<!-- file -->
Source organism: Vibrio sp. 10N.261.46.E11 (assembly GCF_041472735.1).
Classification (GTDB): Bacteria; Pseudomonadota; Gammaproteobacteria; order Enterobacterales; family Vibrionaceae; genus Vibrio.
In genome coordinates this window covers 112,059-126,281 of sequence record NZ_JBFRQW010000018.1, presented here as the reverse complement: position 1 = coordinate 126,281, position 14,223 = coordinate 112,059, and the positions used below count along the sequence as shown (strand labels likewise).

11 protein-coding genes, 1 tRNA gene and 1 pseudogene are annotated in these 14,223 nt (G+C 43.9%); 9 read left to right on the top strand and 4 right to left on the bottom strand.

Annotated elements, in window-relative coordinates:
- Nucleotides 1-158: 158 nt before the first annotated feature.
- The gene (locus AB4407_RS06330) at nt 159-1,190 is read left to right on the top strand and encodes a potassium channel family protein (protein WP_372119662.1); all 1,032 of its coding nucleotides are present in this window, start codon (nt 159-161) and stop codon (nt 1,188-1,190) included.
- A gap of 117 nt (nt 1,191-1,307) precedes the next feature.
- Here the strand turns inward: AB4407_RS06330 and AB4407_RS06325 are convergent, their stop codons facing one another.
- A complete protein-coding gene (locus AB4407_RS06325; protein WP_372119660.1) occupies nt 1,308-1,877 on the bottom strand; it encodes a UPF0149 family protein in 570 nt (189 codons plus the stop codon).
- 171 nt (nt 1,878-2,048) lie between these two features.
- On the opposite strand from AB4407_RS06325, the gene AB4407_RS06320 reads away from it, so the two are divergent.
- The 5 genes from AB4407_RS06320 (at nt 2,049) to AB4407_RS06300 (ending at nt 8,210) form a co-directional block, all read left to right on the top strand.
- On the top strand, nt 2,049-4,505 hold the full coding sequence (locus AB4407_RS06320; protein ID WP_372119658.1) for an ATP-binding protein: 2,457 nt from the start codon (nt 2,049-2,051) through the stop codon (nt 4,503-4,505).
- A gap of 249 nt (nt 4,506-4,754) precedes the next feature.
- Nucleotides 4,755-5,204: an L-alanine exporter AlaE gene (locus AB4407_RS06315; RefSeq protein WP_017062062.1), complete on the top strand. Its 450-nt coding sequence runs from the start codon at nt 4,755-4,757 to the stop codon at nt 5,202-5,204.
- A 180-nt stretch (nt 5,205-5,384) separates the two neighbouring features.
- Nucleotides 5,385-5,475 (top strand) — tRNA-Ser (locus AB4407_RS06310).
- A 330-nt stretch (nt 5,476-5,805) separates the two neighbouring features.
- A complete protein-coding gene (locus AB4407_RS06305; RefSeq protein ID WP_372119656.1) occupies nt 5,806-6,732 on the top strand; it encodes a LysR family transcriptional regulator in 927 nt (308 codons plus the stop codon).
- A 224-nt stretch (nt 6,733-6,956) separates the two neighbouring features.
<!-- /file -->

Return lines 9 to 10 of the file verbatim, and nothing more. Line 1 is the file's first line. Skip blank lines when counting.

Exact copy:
- Here the strand turns inward: AB4407_RS06330 and AB4407_RS06325 are convergent, their stop codons facing one another.
- A complete protein-coding gene (locus AB4407_RS06325; protein WP_372119660.1) occupies nt 1,308-1,877 on the bottom strand; it encodes a UPF0149 family protein in 570 nt (189 codons plus the stop codon).